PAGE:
Today’s blog post is a sequel to last week’s coproduced film on Intermodality in Cape Town. A day that involved four City Planning Students going on a journey through Cape Town using only public transport. The journey will serve as a case study and personal anecdote that speaks to, and strengthens a molding of understanding transport systems in Cape Town. Essentially this post will speak on Intermodality and it’s relationship to access. The UN Document on Planning and Design for Sustainable Urban Mobility puts it perfectly in that “Modal integration is also an essential prerequisite for urban accessibility”. Europe and Global North Cities have shown the effectiveness of Intermodality, but in Global South cities where informal transport systems flourish, and there is a distinct different way of knowing; how do we begin to debunk and rethink intermodality in the formal and informal transport system interface in our particular context?
The journey around Cape Town was a UCT Honours project that sought to give students an understanding of how the transport system in Cape Town worked from an experiential point of view, and from this begin to start a conversation around degrees of efficiency, both in the formal and informal transport systems. A week before the project, I sat in a talk by Director of Centre for Transport Studies at UCT, Roger Behrens, who spoke on various modes of transport and the pragmatics of infrastructure that come along with that, in extensive detail. It is important to give definition to what kinds of transport systems are in Cape Town for this blog to be an effective means of conversation. Transport systems can be formal and informal, as well as public and private.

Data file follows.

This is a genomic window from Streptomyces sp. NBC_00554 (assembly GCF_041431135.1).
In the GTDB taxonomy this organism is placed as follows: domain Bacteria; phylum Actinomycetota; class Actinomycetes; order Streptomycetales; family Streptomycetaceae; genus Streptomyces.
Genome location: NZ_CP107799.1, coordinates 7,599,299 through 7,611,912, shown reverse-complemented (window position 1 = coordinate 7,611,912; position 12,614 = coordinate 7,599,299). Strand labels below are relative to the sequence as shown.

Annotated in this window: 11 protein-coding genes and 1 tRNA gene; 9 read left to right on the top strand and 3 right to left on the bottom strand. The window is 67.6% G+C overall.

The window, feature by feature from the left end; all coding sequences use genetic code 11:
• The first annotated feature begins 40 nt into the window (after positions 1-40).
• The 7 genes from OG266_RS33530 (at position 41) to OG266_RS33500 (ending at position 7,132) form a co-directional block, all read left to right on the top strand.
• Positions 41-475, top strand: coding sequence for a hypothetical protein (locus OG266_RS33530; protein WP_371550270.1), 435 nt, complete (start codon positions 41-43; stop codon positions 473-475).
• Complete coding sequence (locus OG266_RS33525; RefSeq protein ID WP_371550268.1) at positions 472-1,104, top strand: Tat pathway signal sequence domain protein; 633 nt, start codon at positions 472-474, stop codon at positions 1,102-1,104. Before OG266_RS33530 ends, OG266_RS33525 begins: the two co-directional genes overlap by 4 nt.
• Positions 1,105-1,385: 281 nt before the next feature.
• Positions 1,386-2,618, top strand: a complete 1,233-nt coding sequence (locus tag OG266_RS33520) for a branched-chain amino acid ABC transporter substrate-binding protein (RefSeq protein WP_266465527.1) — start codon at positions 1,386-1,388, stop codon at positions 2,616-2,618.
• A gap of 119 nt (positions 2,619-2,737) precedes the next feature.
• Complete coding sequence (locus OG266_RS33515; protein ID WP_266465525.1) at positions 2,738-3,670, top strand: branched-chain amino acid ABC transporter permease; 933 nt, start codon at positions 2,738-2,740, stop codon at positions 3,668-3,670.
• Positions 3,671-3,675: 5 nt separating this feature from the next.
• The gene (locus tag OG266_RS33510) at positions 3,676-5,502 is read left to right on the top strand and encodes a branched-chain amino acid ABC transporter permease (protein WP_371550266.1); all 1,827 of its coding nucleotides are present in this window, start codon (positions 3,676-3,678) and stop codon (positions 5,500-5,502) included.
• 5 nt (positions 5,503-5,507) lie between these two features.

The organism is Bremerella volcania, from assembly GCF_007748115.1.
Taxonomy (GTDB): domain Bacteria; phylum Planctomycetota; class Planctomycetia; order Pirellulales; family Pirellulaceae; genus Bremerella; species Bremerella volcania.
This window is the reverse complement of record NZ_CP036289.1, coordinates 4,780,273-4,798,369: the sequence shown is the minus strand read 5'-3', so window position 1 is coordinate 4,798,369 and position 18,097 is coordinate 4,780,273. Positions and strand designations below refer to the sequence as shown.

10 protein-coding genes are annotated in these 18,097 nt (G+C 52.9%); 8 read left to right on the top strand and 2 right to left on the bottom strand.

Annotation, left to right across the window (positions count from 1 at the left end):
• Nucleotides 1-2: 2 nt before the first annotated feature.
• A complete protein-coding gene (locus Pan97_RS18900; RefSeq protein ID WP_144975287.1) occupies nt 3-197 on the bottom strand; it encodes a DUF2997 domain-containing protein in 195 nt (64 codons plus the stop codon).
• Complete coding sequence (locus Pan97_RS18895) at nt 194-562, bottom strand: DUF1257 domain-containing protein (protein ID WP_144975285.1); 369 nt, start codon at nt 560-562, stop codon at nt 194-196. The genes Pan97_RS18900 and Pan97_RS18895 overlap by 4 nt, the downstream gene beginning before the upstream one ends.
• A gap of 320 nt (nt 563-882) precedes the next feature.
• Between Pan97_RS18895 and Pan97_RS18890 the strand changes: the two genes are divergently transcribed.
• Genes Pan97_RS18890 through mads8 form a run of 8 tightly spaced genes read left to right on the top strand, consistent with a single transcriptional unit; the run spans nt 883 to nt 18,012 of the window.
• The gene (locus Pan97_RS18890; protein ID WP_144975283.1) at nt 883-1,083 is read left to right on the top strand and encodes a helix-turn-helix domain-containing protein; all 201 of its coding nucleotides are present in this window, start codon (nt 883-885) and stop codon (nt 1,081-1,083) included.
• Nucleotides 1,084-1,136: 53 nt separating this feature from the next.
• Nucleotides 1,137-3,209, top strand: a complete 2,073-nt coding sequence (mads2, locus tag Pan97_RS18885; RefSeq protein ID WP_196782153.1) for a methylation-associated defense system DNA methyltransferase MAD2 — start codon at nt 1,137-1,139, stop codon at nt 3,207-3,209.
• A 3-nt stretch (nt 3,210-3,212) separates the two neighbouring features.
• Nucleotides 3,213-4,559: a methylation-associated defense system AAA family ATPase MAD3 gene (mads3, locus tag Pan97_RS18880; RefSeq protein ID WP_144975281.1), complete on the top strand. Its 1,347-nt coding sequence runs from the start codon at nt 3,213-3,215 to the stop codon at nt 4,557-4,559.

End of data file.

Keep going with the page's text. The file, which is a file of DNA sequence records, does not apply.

The formal public transport system in Cape Town is comprised of the metro rail, the bus system, and the BRT (bus-based road transport). The full Golden Arrow buses we often see on congested roads are an example of the bus system. The unreliably late, unmaintained train is an example of the metro rail system. And then the often empty, rather unaffordable yet very comfortable MyCiti buses roaming around on their designated routes are a good example of the BRT system. Then there are private forms of formal transport, such as the private car which seems to be the mode of preference in South Africa (a big misfortune) and other forms of private formal transport such as uber, taxify, and meter cabs that cater to a higher income bracket population.
The informal transport system in Cape Town is comprised dominantly of the mini bus taxi system, which acts as a capillary network between nodes that do not give walking distance access to users who would like to get to their destination with time in mind, which is often the case. These taxis cater to short distance trips and function at a significantly lower price than that of the formal system, making it more affordable to majority of the population. So, is public transport in Cape Town effective?
Let’s use the hypothetical example where the one lane on ALL roads within Cape Town are dedicated to the MyCiti bus system. To add to the scenario, the MyCiti becomes efficient in reducing time of travel due to no traffic, even with frequent stops. It is no secret that population growth is increasing at an exceptional rate and so, with one less lane, congestion for private cars is guaranteed. And so we reach a stage where the MyCiti becomes the preferred mode of transport to those who previously used private cars as; and with this increase in usage of the BRT, the maintenance costs would be more easily covered leading to a potential decrease in travel fares.